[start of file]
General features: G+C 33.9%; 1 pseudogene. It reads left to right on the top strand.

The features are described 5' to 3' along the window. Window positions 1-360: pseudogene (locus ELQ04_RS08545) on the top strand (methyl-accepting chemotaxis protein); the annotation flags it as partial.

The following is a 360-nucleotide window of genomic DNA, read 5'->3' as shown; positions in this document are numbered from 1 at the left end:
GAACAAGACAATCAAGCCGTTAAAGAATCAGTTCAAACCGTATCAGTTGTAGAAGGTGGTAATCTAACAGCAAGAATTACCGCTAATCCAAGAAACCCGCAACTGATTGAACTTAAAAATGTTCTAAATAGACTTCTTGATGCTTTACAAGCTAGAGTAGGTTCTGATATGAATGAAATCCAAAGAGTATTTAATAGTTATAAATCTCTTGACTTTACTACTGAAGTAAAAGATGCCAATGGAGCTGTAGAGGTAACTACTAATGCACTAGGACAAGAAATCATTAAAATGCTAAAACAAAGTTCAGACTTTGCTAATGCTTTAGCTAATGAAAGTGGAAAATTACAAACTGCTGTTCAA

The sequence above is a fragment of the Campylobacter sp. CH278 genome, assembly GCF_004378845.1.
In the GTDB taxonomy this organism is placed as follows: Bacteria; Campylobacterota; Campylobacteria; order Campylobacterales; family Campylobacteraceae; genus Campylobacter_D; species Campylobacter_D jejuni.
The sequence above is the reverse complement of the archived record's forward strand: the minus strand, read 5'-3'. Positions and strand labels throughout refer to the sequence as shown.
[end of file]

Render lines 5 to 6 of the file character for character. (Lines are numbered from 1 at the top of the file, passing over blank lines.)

The sequence above is a fragment of the Campylobacter sp. CH278 genome, assembly GCF_004378845.1.
In the GTDB taxonomy this organism is placed as follows: Bacteria; Campylobacterota; Campylobacteria; order Campylobacterales; family Campylobacteraceae; genus Campylobacter_D; species Campylobacter_D jejuni.